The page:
Sulfate of potash (SOP) is the most commonly used non-chloride potash fertilizer in the world, with an annual worldwide demand of 6 million short tons per year. It can be sold as a powder for use in compound fertilizers (containing nitrogen, phosphate, potassium, and sulfate), as a granular product (for direct application), or as a soluble product (for use in fertigation). SOP is priced at a premium to muriate of potash (MOP), and is utilized for sensitive, high-value crops including many fruits, vegetables, tobacco and tree crops, such as nuts.
MOP, which occurs naturally as sylvite or is extracted from sylvinite, contains chloride in its chemical structure and is reserved for crops that are not sensitive to chloride, such as cereals or oilseeds. Currently, the major potassium fertilizer market is MOP. SOP is a growing, value-added niche market. SOP is not a naturally occurring mineral, so unlike MOP is not mined directly. Instead, SOP is produced through one of two methods: primary or secondary.
IC Potash Corp. will be a primary producer of SOP. The global SOP market is highly profitable for primary producers, and ICP intends to be the lowest-cost primary producer of SOP in the world.
Primary SOP production requires extracting potassium and sulfate ions from naturally occurring complex ores or brines. Processing of natural brines is a relatively low-cost option, but is limited because of the small number of salt lakes in the world that contain both potassium and sulfate. There are brine operations in Utah (Great Salt Lake Minerals Corporation, owned by Compass Minerals International), Chile (Salar de Atacama, owned by SQM), and China (with the largest producer being SDIC Xinjiang Luobupo Potash). The average cost of production for salt lakes is approximately US$200+ per tonne.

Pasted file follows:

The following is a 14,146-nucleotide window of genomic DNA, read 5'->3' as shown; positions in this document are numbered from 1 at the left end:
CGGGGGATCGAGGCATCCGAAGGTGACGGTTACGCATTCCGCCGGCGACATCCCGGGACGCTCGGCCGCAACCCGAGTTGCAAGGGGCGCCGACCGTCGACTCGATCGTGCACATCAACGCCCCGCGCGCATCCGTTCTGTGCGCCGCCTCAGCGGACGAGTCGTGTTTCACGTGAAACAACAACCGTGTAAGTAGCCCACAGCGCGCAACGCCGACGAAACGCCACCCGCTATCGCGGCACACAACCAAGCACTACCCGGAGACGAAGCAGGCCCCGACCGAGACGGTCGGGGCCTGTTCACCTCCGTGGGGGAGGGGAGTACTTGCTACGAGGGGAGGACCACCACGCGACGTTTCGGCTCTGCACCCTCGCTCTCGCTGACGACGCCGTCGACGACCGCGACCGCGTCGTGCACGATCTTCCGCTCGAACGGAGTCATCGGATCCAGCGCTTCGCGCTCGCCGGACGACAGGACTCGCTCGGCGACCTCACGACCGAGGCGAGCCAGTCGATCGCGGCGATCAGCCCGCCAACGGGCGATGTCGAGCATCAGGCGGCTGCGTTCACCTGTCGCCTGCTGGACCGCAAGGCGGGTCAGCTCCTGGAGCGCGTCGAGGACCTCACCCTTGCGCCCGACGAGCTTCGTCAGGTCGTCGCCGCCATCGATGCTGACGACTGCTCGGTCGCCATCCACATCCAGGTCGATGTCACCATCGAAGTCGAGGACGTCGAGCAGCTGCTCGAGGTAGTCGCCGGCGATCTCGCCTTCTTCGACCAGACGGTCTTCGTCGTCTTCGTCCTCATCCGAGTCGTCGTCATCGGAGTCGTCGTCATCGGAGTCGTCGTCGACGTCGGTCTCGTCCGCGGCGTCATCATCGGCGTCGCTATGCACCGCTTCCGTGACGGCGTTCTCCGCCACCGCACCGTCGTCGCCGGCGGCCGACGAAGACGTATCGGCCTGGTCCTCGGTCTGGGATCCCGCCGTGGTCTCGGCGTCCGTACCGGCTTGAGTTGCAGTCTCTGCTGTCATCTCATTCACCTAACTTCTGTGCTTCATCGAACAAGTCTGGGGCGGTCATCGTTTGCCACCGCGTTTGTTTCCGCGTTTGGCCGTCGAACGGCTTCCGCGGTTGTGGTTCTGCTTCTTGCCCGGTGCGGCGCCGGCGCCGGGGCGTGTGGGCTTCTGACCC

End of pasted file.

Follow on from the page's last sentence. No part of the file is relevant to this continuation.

Secondary SOP production requires the chemical conversion of MOP. The most common secondary-production process, producing 60% of the world supply of SOP, is the Mannheim process, whereby sulfuric acid is combined with MOP. This process requires energy and labor. The largest producer is Tessenderlo Chemie NV of Belgium, with a capacity for approximately 750,000 tonnes per year. This is a high-cost process, averaging US$500 per tonne. K+S Kali GmbH of Germany converts MOP to SOP using various sulfate salts, at a production cost of approximately US$400 per tonne or higher.
At ICP’s Ochoa mine and mill, the ore mined will be polyhalite, a mineral containing potassium, sulfate, magnesium, and calcium. Processing polyhalite into SOP was pilot-tested by the U.S. Bureau of Mines (USBM) from the 1920s to the 1940s, and by Potash Corporation of America (PCA) in the 1950s. The process has been reconfirmed by ICP in recent tests. The estimated cost of SOP production is projected to be US$214 per tonne.
The demand for SOP is growing worldwide. Chloride-free fertilizers are manufactured and exported from Norway, Belgium, and Finland. Europe, Spain, Italy, and other Mediterranean countries dominate the SOP market. In China, SOP demand has increased from 0.5 million tonnes during the first decade of the twenty-first century, to upwards of 1.5 million tonnes in the beginning of the second. Chinese demand is equal to supply because China is highly deficient in other potash sources and uses SOP as a direct MOP substitute. In the rest of the world, SOP is a special value-added product used for chloride-sensitive crops. SOP is also used in salty soils because it has a low salinity index, which makes it a water-sparing fertilizer.